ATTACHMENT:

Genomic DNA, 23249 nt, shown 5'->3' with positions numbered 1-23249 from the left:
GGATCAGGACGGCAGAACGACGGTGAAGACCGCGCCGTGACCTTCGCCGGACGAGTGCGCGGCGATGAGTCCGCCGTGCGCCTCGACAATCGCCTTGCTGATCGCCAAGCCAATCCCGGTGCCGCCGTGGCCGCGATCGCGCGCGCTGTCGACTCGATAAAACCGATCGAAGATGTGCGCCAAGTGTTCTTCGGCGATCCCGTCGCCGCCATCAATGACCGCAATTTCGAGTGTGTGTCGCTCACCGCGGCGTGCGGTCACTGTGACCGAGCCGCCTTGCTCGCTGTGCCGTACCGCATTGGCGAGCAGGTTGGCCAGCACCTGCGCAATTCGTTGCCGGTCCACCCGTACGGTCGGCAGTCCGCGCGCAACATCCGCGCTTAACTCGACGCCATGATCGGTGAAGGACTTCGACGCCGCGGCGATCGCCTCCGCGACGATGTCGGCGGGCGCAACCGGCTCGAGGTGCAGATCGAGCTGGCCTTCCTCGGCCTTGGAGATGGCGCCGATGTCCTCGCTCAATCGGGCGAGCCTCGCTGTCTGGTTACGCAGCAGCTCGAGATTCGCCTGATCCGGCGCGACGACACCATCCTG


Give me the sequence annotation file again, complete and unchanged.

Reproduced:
Genomic DNA, 23249 nt, shown 5'->3' with positions numbered 1-23249 from the left:
GGATCAGGACGGCAGAACGACGGTGAAGACCGCGCCGTGACCTTCGCCGGACGAGTGCGCGGCGATGAGTCCGCCGTGCGCCTCGACAATCGCCTTGCTGATCGCCAAGCCAATCCCGGTGCCGCCGTGGCCGCGATCGCGCGCGCTGTCGACTCGATAAAACCGATCGAAGATGTGCGCCAAGTGTTCTTCGGCGATCCCGTCGCCGCCATCAATGACCGCAATTTCGAGTGTGTGTCGCTCACCGCGGCGTGCGGTCACTGTGACCGAGCCGCCTTGCTCGCTGTGCCGTACCGCATTGGCGAGCAGGTTGGCCAGCACCTGCGCAATTCGTTGCCGGTCCACCCGTACGGTCGGCAGTCCGCGCGCAACATCCGCGCTTAACTCGACGCCATGATCGGTGAAGGACTTCGACGCCGCGGCGATCGCCTCCGCGACGATGTCGGCGGGCGCAACCGGCTCGAGGTGCAGATCGAGCTGGCCTTCCTCGGCCTTGGAGATGGCGCCGATGTCCTCGCTCAATCGGGCGAGCCTCGCTGTCTGGTTACGCAGCAGCTCGAGATTCGCCTGATCCGGCGCGACGACACCATCCTG